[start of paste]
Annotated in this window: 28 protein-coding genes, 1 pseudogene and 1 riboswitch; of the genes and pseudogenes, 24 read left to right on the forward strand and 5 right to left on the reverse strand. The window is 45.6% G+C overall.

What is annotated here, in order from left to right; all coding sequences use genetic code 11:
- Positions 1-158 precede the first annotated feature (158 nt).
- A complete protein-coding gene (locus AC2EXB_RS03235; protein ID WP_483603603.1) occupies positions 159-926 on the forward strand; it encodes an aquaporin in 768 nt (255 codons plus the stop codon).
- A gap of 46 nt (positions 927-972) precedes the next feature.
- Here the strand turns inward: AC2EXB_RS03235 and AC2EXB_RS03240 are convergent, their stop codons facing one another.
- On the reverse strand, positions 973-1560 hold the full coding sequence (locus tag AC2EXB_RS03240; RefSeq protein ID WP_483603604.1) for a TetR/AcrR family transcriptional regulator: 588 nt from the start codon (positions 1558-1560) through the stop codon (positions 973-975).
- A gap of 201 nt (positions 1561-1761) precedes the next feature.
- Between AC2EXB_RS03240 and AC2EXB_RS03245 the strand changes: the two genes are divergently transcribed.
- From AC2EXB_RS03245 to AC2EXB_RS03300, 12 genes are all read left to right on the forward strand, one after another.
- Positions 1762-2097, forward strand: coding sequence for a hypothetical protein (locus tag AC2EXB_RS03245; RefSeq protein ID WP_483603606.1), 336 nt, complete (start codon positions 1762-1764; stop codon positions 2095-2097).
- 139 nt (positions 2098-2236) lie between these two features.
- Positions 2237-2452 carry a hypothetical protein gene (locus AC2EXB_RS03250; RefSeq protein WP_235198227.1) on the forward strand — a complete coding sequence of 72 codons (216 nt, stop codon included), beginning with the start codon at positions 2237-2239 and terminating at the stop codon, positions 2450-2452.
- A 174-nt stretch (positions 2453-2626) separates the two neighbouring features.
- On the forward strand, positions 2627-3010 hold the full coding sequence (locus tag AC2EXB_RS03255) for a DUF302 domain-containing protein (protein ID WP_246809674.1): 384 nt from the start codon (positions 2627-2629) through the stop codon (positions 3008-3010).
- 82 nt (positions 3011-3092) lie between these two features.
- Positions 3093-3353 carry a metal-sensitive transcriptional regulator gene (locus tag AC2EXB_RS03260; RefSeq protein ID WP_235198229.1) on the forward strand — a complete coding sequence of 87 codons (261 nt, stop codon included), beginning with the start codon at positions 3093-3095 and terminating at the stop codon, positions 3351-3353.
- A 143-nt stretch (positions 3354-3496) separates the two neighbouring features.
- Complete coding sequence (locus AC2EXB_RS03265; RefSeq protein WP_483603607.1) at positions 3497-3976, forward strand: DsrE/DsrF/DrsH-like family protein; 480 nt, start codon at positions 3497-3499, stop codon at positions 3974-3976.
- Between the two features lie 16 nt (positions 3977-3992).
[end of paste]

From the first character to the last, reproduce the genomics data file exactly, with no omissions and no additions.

Annotated in this window: 28 protein-coding genes, 1 pseudogene and 1 riboswitch; of the genes and pseudogenes, 24 read left to right on the forward strand and 5 right to left on the reverse strand. The window is 45.6% G+C overall.

What is annotated here, in order from left to right; all coding sequences use genetic code 11:
- Positions 1-158 precede the first annotated feature (158 nt).
- A complete protein-coding gene (locus AC2EXB_RS03235; protein ID WP_483603603.1) occupies positions 159-926 on the forward strand; it encodes an aquaporin in 768 nt (255 codons plus the stop codon).
- A gap of 46 nt (positions 927-972) precedes the next feature.
- Here the strand turns inward: AC2EXB_RS03235 and AC2EXB_RS03240 are convergent, their stop codons facing one another.
- On the reverse strand, positions 973-1560 hold the full coding sequence (locus tag AC2EXB_RS03240; RefSeq protein ID WP_483603604.1) for a TetR/AcrR family transcriptional regulator: 588 nt from the start codon (positions 1558-1560) through the stop codon (positions 973-975).
- A gap of 201 nt (positions 1561-1761) precedes the next feature.
- Between AC2EXB_RS03240 and AC2EXB_RS03245 the strand changes: the two genes are divergently transcribed.
- From AC2EXB_RS03245 to AC2EXB_RS03300, 12 genes are all read left to right on the forward strand, one after another.
- Positions 1762-2097, forward strand: coding sequence for a hypothetical protein (locus tag AC2EXB_RS03245; RefSeq protein ID WP_483603606.1), 336 nt, complete (start codon positions 1762-1764; stop codon positions 2095-2097).
- 139 nt (positions 2098-2236) lie between these two features.
- Positions 2237-2452 carry a hypothetical protein gene (locus AC2EXB_RS03250; RefSeq protein WP_235198227.1) on the forward strand — a complete coding sequence of 72 codons (216 nt, stop codon included), beginning with the start codon at positions 2237-2239 and terminating at the stop codon, positions 2450-2452.
- A 174-nt stretch (positions 2453-2626) separates the two neighbouring features.
- On the forward strand, positions 2627-3010 hold the full coding sequence (locus tag AC2EXB_RS03255) for a DUF302 domain-containing protein (protein ID WP_246809674.1): 384 nt from the start codon (positions 2627-2629) through the stop codon (positions 3008-3010).
- 82 nt (positions 3011-3092) lie between these two features.
- Positions 3093-3353 carry a metal-sensitive transcriptional regulator gene (locus tag AC2EXB_RS03260; RefSeq protein ID WP_235198229.1) on the forward strand — a complete coding sequence of 87 codons (261 nt, stop codon included), beginning with the start codon at positions 3093-3095 and terminating at the stop codon, positions 3351-3353.
- A 143-nt stretch (positions 3354-3496) separates the two neighbouring features.
- Complete coding sequence (locus AC2EXB_RS03265; RefSeq protein WP_483603607.1) at positions 3497-3976, forward strand: DsrE/DsrF/DrsH-like family protein; 480 nt, start codon at positions 3497-3499, stop codon at positions 3974-3976.
- Between the two features lie 16 nt (positions 3977-3992).